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Jessebelle...thank you for your input.I can see you understand. My mom does most of her grocery, and personal need shopping at Target, which has worked. Her CPA and i sat down with her awhile back and explained to her both verbally and visually the problem with her use of money...and how it lead to over $600/month in theft (she'd go to bank and withdraw $500 at a time...multiple times a month for JUST personal needs...NOT bills). We were able to get her to FINALLY leave the bank alone and only use a credit card...that way we could monitor spending as well have the backing of the bank for theft or fraud. That transition was tough, but it's going well...we also got all service workers (housekeeper, manicurist, handiman...) being paid by check instead of cash like she always had...all bills are paid by her CPA. So things are better if we can keep her distracted from just spending because she can. I appreciate all of your input...lets me know we're not alone in this effort to care and love our parents to the very end.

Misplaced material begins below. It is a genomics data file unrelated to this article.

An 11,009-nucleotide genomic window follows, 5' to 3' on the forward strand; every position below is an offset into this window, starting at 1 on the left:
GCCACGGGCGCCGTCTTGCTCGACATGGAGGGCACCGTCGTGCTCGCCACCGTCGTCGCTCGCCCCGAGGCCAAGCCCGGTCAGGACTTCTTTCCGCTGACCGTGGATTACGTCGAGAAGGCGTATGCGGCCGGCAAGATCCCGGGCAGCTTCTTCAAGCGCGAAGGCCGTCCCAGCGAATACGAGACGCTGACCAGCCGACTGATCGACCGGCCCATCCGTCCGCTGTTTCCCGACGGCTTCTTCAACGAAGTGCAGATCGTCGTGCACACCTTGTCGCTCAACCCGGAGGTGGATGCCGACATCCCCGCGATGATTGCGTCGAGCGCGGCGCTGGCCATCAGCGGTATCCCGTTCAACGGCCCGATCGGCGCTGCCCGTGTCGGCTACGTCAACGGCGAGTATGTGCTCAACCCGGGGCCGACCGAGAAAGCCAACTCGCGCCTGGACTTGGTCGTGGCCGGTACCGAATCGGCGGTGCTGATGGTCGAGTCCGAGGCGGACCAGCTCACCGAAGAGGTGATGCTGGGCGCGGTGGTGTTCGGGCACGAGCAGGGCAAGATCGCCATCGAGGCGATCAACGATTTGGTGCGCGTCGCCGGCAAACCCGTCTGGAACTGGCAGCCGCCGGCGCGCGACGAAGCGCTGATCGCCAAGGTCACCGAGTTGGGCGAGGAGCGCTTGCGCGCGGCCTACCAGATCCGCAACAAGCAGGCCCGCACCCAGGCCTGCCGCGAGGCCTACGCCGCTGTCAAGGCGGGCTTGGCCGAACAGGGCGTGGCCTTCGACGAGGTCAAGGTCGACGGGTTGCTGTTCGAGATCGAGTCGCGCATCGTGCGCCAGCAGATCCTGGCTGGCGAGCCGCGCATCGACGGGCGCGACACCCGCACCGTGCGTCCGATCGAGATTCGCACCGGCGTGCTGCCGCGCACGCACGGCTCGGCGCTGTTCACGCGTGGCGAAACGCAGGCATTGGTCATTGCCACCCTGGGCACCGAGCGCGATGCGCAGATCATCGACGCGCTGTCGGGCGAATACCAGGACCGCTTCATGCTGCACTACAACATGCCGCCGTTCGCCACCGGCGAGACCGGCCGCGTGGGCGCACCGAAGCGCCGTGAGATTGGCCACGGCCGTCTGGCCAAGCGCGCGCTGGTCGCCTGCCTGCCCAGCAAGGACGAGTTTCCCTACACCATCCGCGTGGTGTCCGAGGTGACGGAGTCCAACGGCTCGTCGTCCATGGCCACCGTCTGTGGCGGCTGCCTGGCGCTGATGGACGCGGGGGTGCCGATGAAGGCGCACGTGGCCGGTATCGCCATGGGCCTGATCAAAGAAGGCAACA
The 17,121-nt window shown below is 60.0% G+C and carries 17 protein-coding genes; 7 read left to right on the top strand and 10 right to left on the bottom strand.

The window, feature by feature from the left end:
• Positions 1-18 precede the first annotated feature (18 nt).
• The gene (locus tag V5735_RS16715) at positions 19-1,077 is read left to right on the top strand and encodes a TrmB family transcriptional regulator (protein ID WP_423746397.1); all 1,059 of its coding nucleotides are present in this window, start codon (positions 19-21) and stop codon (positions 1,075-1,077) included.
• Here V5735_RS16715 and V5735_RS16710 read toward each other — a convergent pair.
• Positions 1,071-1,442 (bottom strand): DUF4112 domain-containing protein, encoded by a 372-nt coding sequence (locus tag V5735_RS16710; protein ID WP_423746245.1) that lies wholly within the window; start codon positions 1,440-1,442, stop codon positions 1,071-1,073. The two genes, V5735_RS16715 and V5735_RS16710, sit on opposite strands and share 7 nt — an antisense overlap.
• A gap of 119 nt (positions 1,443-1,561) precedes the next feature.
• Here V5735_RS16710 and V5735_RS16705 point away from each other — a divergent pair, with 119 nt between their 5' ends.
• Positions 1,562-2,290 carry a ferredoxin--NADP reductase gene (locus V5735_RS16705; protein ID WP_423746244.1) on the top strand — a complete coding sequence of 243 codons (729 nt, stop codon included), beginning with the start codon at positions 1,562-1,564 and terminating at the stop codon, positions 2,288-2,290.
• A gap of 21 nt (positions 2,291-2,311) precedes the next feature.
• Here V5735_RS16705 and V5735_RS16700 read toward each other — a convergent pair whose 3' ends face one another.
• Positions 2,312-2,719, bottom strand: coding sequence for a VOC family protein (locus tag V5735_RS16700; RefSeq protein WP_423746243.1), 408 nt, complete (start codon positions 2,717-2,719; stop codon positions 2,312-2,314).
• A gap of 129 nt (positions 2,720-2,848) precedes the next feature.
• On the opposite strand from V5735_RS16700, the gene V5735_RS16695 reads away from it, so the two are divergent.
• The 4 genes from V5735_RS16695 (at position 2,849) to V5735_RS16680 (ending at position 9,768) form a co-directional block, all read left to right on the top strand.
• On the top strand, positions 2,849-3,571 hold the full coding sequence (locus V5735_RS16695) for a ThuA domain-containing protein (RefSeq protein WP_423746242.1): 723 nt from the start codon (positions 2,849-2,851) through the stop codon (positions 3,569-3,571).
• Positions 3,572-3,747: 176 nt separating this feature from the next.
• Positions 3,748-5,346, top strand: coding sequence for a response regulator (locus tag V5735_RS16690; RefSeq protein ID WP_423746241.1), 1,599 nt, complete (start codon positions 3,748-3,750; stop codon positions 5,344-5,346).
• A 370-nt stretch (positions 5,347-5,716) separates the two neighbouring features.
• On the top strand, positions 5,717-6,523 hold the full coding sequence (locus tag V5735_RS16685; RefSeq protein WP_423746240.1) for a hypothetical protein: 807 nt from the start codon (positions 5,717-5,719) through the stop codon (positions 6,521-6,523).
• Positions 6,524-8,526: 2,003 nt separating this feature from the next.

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You all have provided such loving insight to this question Though it is not mine, it is helping me with in dealing with my mother's decisions that include watching "Judge" shows every day on television. That's who she is. She goes down to play cards in the community room of her senior building, goes to get her hair done, and talks on the phone. Looking back she has never really done much more than that. My dad was the person who got them out of the house for their social life. Thank you for letting me see I am not responsible for her social life, though I do things with her even though she is limited in terms of her mobility and refusal to use a scooter.